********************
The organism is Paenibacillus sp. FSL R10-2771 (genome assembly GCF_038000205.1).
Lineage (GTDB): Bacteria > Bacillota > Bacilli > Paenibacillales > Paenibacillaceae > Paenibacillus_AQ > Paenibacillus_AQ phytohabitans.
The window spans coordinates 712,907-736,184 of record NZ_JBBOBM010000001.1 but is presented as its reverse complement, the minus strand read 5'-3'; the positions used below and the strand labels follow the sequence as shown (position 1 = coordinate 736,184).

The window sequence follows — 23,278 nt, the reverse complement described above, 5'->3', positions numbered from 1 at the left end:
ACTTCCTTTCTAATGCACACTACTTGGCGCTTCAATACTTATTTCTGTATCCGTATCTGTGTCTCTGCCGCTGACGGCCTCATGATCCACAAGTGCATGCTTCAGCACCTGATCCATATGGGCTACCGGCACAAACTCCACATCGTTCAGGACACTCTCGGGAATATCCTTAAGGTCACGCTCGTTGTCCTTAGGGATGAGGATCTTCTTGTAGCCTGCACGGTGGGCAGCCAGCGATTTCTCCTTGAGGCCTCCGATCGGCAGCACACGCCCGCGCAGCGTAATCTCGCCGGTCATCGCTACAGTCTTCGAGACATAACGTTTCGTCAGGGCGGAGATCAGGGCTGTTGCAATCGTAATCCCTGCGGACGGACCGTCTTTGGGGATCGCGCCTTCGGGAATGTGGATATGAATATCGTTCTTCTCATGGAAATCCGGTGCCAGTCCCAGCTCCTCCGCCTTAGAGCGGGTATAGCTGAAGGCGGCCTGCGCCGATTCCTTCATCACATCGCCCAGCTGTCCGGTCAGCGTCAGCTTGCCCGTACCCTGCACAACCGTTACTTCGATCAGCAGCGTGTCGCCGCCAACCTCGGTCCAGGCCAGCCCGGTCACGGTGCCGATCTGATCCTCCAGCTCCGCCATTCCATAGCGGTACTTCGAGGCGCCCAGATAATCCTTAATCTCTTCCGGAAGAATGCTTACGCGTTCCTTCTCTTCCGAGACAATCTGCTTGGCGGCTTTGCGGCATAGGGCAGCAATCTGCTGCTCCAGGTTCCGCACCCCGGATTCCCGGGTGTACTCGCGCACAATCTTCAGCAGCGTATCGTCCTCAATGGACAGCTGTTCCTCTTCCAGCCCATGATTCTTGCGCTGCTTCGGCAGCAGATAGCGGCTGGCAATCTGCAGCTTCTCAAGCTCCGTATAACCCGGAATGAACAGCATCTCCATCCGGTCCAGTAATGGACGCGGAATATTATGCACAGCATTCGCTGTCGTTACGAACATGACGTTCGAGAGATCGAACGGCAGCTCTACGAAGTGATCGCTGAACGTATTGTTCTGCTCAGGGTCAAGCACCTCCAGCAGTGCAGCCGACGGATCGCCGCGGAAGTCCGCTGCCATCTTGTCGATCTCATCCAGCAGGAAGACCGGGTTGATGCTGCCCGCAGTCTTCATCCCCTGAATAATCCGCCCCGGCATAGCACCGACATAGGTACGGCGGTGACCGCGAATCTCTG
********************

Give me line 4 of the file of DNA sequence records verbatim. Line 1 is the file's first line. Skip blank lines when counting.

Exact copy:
The window sequence follows — 23,278 nt, the reverse complement described above, 5'->3', positions numbered from 1 at the left end: